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Is the total eradication of mosquitoes a true solution?

Mosquitoes have a massive ecological role in nature. Especially as main food source for great number freshwater fish and birds.


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  • Jan 5 2013: You got it wrong. Hadyn Parry was talking about lowering th population of Aedes aegypti which is invading species. It'll just help that ecosystem return to homeostasis. Interspecific exchange of genes doesn't happed (and even if it does the offspring are dead anyway) so local mosquitoes are safe.
    Only in north Africa it's extinction would make a permanent change in environment.
    • Jan 5 2013: What's with other species like Anopheles or Culex? Some of the mosquito species that transfer diseases are indigenous to some areas of the world.
      I did not said that there will be interspecial gene exchange. I was just concerned about ecological impact on wildlife, theoretically if we wipe out mosquitoes.
      • Jan 5 2013: Any intervention (chemicals, engineered sterile males, whatever) should be analysed for potential risk to the environment and human health on a case by case basis. However, as a general point Jaroslaw's "it's an invading species" is a good one - one would not expect a recently arrived species to be a key part of a native ecosystem. In general, mosquitoes are not keystone species even where they are native. A commentary in Nature in 2010 suggest that the (hypothetical) elimination of all mosquitoes would have minimal effect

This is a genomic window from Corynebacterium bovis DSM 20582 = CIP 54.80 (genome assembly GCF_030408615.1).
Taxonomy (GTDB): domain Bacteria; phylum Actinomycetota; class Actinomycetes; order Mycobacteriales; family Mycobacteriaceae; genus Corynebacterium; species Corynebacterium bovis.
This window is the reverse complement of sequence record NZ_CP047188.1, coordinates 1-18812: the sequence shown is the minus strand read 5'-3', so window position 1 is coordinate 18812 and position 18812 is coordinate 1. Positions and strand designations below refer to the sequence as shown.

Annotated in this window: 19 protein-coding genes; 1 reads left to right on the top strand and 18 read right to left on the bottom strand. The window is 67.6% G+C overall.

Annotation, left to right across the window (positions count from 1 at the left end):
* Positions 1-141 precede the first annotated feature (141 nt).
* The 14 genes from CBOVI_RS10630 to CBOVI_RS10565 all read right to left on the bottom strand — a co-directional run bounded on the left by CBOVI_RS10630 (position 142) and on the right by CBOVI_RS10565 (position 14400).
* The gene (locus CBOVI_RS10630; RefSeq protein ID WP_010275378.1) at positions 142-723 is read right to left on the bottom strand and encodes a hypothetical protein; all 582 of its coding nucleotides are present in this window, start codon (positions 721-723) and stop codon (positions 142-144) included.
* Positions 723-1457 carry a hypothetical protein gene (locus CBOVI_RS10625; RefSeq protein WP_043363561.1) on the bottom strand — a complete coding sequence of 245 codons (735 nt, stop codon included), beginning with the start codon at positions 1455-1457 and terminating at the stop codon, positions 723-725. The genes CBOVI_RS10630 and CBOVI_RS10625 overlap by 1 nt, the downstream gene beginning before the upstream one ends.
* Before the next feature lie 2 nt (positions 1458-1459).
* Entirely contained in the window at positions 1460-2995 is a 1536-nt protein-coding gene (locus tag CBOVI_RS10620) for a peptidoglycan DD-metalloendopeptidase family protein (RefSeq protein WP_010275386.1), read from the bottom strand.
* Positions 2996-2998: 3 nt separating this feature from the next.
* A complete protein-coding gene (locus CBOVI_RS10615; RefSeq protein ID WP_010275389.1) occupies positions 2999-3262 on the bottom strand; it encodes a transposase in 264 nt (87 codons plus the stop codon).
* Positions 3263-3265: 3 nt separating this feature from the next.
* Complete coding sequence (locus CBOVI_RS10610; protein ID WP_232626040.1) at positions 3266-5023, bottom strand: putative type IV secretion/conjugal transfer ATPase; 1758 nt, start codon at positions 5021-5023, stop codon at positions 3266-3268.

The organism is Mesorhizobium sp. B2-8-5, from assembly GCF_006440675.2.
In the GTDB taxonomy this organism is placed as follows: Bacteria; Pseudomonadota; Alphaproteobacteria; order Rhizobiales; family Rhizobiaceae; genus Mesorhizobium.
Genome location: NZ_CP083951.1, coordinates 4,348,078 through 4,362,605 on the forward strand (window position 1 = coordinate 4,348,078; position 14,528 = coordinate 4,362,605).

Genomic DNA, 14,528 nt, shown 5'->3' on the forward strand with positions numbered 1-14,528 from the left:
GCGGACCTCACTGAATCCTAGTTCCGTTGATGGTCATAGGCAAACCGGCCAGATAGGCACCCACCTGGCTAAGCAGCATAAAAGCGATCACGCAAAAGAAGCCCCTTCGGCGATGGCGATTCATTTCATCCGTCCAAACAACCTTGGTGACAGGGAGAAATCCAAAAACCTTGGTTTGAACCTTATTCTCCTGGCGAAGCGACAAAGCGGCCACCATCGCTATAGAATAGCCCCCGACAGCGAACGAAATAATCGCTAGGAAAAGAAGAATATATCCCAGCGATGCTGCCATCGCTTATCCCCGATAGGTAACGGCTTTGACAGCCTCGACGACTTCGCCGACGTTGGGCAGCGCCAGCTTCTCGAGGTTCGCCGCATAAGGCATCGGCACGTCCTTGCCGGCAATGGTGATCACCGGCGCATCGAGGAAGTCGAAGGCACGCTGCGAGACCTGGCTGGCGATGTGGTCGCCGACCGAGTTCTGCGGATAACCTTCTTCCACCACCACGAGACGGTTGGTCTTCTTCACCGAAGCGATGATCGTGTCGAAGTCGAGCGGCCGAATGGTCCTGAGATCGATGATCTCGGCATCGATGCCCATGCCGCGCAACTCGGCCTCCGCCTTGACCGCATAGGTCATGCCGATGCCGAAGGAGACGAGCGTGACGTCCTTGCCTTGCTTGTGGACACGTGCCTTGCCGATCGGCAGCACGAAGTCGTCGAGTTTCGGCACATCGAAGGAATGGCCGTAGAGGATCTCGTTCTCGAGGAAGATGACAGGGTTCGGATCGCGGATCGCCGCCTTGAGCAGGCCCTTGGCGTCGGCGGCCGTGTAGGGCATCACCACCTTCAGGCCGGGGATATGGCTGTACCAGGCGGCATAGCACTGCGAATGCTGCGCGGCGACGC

even suggested role as pollinators seems minimal
        However one feature of the use of engineered sterile males is that they are extremely species-specific; this would not be the elimination of 'mosquitoes' but of 'one species of mosquito in the area of the control programme'. There are about 3,500 named species of mosquito. Also, as other contributors have noted, one could suppress but not eliminate if that were thought desirable.

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